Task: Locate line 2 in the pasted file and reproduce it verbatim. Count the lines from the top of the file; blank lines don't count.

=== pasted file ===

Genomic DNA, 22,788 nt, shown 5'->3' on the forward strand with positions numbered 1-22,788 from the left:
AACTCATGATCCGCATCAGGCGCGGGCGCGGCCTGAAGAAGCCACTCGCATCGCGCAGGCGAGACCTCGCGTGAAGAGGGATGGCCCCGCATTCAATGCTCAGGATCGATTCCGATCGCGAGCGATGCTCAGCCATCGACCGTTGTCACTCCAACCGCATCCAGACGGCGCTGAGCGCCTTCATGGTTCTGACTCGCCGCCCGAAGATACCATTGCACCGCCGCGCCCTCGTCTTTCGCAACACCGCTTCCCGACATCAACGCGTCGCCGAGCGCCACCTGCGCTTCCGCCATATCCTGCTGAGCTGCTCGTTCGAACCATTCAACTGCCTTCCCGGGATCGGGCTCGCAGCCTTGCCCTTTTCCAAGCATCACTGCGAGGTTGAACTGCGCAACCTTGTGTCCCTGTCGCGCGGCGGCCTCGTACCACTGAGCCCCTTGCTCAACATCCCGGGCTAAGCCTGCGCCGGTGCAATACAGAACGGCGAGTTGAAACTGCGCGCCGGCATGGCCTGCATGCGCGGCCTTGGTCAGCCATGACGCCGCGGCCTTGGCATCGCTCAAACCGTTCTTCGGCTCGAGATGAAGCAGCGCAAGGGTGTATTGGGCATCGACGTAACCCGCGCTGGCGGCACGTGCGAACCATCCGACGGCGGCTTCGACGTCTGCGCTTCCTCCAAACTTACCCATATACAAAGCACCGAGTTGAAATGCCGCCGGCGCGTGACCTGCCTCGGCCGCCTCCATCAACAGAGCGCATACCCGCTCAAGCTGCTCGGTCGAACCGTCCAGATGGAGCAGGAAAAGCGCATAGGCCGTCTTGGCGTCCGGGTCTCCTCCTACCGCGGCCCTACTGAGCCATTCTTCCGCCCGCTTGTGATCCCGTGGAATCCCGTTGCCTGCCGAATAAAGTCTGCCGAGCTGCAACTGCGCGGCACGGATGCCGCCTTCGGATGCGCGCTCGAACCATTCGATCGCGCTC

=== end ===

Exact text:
AACTCATGATCCGCATCAGGCGCGGGCGCGGCCTGAAGAAGCCACTCGCATCGCGCAGGCGAGACCTCGCGTGAAGAGGGATGGCCCCGCATTCAATGCTCAGGATCGATTCCGATCGCGAGCGATGCTCAGCCATCGACCGTTGTCACTCCAACCGCATCCAGACGGCGCTGAGCGCCTTCATGGTTCTGACTCGCCGCCCGAAGATACCATTGCACCGCCGCGCCCTCGTCTTTCGCAACACCGCTTCCCGACATCAACGCGTCGCCGAGCGCCACCTGCGCTTCCGCCATATCCTGCTGAGCTGCTCGTTCGAACCATTCAACTGCCTTCCCGGGATCGGGCTCGCAGCCTTGCCCTTTTCCAAGCATCACTGCGAGGTTGAACTGCGCAACCTTGTGTCCCTGTCGCGCGGCGGCCTCGTACCACTGAGCCCCTTGCTCAACATCCCGGGCTAAGCCTGCGCCGGTGCAATACAGAACGGCGAGTTGAAACTGCGCGCCGGCATGGCCTGCATGCGCGGCCTTGGTCAGCCATGACGCCGCGGCCTTGGCATCGCTCAAACCGTTCTTCGGCTCGAGATGAAGCAGCGCAAGGGTGTATTGGGCATCGACGTAACCCGCGCTGGCGGCACGTGCGAACCATCCGACGGCGGCTTCGACGTCTGCGCTTCCTCCAAACTTACCCATATACAAAGCACCGAGTTGAAATGCCGCCGGCGCGTGACCTGCCTCGGCCGCCTCCATCAACAGAGCGCATACCCGCTCAAGCTGCTCGGTCGAACCGTCCAGATGGAGCAGGAAAAGCGCATAGGCCGTCTTGGCGTCCGGGTCTCCTCCTACCGCGGCCCTACTGAGCCATTCTTCCGCCCGCTTGTGATCCCGTGGAATCCCGTTGCCTGCCGAATAAAGTCTGCCGAGCTGCAACTGCGCGGCACGGATGCCGCCTTCGGATGCGCGCTCGAACCATTCGATCGCGCTC